Effect of Treatment with DL-carnitine after Acute Alcoholization in Rats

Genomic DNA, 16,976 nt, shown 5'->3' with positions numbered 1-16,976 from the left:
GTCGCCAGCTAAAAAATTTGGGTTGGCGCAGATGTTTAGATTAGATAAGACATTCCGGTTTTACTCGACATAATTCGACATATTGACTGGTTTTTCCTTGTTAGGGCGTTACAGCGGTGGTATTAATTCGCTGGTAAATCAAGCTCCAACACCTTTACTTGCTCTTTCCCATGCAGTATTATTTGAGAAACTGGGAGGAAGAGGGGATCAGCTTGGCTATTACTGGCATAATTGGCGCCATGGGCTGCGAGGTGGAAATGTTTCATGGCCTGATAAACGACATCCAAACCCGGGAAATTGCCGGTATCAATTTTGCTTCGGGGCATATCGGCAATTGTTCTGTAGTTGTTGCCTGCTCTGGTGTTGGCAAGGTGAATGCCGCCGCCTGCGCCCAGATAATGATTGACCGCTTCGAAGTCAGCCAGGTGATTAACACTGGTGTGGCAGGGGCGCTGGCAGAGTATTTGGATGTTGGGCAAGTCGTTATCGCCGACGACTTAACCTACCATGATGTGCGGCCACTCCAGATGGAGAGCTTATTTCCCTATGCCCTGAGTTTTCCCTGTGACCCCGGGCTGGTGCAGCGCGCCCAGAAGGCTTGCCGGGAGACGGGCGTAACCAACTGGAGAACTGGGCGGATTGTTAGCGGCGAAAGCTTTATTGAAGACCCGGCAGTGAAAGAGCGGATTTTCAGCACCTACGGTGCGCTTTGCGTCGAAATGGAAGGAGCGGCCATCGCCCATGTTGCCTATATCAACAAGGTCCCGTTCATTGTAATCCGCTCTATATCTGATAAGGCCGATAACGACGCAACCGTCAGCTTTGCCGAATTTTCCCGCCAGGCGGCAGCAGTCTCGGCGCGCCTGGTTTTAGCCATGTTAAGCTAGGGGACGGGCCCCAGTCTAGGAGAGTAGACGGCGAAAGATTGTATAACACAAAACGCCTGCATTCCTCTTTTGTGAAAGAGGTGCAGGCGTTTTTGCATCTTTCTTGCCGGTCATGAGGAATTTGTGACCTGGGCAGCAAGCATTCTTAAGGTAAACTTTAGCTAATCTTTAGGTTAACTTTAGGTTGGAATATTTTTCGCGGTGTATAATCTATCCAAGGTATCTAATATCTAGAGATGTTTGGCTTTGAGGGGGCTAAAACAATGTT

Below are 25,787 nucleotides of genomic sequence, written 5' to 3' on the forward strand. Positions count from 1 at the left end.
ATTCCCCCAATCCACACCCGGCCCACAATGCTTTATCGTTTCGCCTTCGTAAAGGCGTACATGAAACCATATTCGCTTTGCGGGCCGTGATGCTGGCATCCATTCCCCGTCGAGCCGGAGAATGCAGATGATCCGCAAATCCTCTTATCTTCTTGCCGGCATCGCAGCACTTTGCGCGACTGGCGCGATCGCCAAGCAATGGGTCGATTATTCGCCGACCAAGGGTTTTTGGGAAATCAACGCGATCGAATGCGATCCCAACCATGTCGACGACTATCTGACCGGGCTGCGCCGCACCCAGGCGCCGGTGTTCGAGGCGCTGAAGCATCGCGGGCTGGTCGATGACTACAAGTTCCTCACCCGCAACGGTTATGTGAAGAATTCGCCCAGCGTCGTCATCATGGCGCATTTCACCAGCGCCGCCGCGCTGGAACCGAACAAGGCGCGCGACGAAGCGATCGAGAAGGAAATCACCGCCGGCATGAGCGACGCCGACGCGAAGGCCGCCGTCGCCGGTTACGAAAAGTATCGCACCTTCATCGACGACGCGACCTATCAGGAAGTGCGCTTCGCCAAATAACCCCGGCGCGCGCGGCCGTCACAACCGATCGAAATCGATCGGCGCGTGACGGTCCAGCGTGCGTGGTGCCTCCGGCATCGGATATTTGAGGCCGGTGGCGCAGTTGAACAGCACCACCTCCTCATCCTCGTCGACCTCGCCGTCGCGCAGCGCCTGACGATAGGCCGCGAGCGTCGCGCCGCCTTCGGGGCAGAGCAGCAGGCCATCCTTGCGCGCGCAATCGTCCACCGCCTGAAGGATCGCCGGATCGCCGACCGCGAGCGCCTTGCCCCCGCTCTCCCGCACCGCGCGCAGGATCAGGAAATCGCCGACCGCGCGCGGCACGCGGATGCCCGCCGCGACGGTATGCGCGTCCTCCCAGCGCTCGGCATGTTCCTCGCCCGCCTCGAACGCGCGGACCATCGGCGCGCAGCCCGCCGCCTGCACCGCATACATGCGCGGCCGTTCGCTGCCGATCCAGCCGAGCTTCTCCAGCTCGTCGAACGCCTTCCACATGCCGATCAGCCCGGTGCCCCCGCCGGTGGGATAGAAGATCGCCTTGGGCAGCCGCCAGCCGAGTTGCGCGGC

Acute ethanol consumption leads to the formation of free radicals. Among other functions, carnitine has an important antioxidant role and chronic ethanol use leads to carnitine deficiency. The objective of the present study was to determine the variation in the carnitine pool (free cernitine plus its acylated derivates) and the hepatic oxidative stress occurring in the presence of acute ethanol administration followed by treatment with carnitine in rats. Male Wistar rats weighing approximately 60 g were divided at random into four groups of 7 animals each, i.e., group receiving carnitine, group receiving carnitine plus ethanol, group receiving ethanol alone, and untreated control. Acute administration of ethanol and/or carnitine did not change the total amount of carnitine and its derivates in plasma but did alter their profile with the free carnitine increasing to over 75%, while the mean percentage of free carnitine in the control group was 33.2%. There was marked carnitine excretion in the groups treated with DL-carnitine. Higher lipid peroxidation was detected in the groups receiving carnitine, with the maintenance of vitamin E. We conclude that the administration of DL-carnitine after an episode of alcohol intoxication has no beneficial effect in terms of hepatic oxidative stress.